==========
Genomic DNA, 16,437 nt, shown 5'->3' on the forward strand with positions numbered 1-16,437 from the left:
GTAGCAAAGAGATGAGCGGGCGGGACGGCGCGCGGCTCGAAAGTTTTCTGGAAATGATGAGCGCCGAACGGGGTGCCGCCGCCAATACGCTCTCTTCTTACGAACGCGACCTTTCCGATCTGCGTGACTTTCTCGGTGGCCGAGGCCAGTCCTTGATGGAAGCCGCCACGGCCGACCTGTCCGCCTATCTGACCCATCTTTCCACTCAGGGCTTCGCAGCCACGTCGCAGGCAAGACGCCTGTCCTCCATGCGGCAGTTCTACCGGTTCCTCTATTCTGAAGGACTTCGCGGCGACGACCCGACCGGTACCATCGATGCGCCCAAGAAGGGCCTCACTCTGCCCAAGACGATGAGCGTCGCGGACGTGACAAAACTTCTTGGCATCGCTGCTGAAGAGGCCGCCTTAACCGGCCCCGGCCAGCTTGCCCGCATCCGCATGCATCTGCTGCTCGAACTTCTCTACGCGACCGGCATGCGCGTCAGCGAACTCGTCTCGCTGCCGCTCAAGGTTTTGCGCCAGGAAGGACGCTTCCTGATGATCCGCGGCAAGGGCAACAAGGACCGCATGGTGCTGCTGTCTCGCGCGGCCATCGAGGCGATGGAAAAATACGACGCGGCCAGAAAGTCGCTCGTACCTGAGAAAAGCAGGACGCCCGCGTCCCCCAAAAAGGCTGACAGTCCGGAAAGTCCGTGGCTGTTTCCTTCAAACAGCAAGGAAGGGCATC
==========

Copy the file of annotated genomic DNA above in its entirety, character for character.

Genomic DNA, 16,437 nt, shown 5'->3' on the forward strand with positions numbered 1-16,437 from the left:
GTAGCAAAGAGATGAGCGGGCGGGACGGCGCGCGGCTCGAAAGTTTTCTGGAAATGATGAGCGCCGAACGGGGTGCCGCCGCCAATACGCTCTCTTCTTACGAACGCGACCTTTCCGATCTGCGTGACTTTCTCGGTGGCCGAGGCCAGTCCTTGATGGAAGCCGCCACGGCCGACCTGTCCGCCTATCTGACCCATCTTTCCACTCAGGGCTTCGCAGCCACGTCGCAGGCAAGACGCCTGTCCTCCATGCGGCAGTTCTACCGGTTCCTCTATTCTGAAGGACTTCGCGGCGACGACCCGACCGGTACCATCGATGCGCCCAAGAAGGGCCTCACTCTGCCCAAGACGATGAGCGTCGCGGACGTGACAAAACTTCTTGGCATCGCTGCTGAAGAGGCCGCCTTAACCGGCCCCGGCCAGCTTGCCCGCATCCGCATGCATCTGCTGCTCGAACTTCTCTACGCGACCGGCATGCGCGTCAGCGAACTCGTCTCGCTGCCGCTCAAGGTTTTGCGCCAGGAAGGACGCTTCCTGATGATCCGCGGCAAGGGCAACAAGGACCGCATGGTGCTGCTGTCTCGCGCGGCCATCGAGGCGATGGAAAAATACGACGCGGCCAGAAAGTCGCTCGTACCTGAGAAAAGCAGGACGCCCGCGTCCCCCAAAAAGGCTGACAGTCCGGAAAGTCCGTGGCTGTTTCCTTCAAACAGCAAGGAAGGGCATC